By Barbara Starr
Staff Sgt. Robert Bales, who is suspected in the shooting deaths this month of 17 Afghans, sneaked off his remote outpost twice during his alleged 90-minute rampage in two Afghan villages, two senior U.S. officials told CNN Monday.
The officials said that, after the March 11 shootings in one village in Kandahar province, Bales sneaked back onto his base. They said Bales was seen at that point by fellow troops. FULL POST
By Jamie Crawford
The United States suspended a portion of its aid to Mali in light of last week's coup in the West African nation, the State Department said Monday.
"We have now taken the decision to suspend our assistance to the government of Mali pending a resolution of the situation on the ground," State Department spokeswoman Victoria Nuland told reporters. "We want to see the elected government restored as quickly as possible."
Three senior African diplomats stranded in Mali by last week's military coup have been safely evacuated, the African Union announced Monday.
The foreign ministers of Kenya and Zimbabwe were flown out on an airplane provided by the government of Kenya, while the Tunisian secretary of state flew out with a group Tunisian nationals who lived and worked in Mali, the group said.
By Paula Newton reporting from Ottawa, Canada
U.S. Defense Secretary Leon Panetta arrives in the Canadian capital Monday, where he is expected to announce new measures to support the fight against narcotics in the United States, Canada and Mexico.
He is attending a two-day meeting in Ottawa with Canadian and Mexican defense leaders. FULL POST
Pakistan's foreign minister says an apology by the U.S. government for the NATO airstrike that killed 24 Pakistani soldiers would not satisfy the Pakistani government, and the attack demanded a reassessment of Islamabad's partnership with the United States.
"The incident was grave enough for an apology not to be good enough," said Foreign Minster Hina Rabbani Khar in a wide-ranging interview with CNN's Reza Sayah at her home in Islamabad.
"This did require a complete relook at the terms of engagement with the United States of America." FULL POST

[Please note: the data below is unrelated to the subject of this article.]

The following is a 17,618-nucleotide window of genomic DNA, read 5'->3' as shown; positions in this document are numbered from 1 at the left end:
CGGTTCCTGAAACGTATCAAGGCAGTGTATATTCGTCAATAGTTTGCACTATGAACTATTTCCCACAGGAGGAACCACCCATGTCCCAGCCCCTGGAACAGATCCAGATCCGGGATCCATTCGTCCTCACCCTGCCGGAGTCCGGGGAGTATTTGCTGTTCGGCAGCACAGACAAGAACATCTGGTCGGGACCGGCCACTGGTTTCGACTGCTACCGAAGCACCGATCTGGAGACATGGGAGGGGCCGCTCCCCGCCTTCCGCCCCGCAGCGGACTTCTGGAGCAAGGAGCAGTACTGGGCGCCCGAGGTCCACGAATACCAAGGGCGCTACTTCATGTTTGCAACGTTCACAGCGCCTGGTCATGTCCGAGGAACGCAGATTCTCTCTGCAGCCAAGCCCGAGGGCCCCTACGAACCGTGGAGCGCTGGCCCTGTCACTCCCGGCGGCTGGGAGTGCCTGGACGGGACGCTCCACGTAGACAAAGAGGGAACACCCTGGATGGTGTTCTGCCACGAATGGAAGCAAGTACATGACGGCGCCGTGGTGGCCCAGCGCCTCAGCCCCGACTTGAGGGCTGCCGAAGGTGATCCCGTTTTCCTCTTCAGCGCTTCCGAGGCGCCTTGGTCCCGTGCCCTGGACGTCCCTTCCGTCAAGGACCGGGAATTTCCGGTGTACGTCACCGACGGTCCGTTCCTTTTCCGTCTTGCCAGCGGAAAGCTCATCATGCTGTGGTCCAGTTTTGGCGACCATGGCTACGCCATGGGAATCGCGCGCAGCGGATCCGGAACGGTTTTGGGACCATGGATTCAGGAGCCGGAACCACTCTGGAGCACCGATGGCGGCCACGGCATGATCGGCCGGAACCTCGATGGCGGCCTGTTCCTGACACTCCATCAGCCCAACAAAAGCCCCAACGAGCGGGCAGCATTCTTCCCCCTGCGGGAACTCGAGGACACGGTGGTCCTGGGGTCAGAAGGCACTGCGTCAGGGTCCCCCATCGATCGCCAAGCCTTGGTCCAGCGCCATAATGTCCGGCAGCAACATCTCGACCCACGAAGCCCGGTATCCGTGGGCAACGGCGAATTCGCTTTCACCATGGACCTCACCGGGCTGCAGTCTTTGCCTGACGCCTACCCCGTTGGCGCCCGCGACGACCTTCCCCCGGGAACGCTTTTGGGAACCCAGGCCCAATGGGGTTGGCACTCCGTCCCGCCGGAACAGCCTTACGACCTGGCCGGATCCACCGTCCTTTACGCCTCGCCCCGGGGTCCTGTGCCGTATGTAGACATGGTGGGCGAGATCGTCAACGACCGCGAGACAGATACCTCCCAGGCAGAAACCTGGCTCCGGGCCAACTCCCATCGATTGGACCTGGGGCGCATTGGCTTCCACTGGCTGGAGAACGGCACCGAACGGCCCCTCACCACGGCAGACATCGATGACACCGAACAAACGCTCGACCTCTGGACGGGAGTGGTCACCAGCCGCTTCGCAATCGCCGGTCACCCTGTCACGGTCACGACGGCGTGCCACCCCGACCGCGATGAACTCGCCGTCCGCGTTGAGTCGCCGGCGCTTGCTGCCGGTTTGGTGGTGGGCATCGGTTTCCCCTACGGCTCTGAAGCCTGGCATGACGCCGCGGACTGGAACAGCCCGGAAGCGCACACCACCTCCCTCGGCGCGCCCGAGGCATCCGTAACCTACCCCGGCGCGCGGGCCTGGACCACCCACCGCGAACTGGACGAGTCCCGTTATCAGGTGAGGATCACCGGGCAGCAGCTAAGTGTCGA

As the U.S. military pursues charges against the Army sergeant accused of killing Afghan civilians in what commanders say was a freelance rampage, there continues to be a discrepancy between the official count of those killed and the murder count Staff Sgt. Robert Bales is charged with.
The word of 17 murders first leaked Thursday evening. Earlier that same day the commander of all U.S. and NATO troops in Afghanistan made no mention of the number being higher.
"Just as tragic, we're now investigating what appears to be the murder of 16 innocent Afghan civilians at the hand of a U.S. servicemember," Gen. John Allen told the Senate Armed Services Committee. FULL POST
By Pam Benson
American officials are adamant. The U.S. will respond - possibly with military force - if Iran crosses a red line and decides to actually make nuclear weapons.
But will the U.S. know with an degree of certainty that a line has been crossed?
The decision itself to push ahead really comes down to one person, according to Director of National Intelligence James Clapper. Clapper told a Senate hearing recently that any decision would be based on "the supreme leader's world view and the extent to which he thinks that would benefit the state of Iran or, conversely, not benefit."
Clapper was referring to Ayatollah Ali Khameini, the supreme leader of Iran.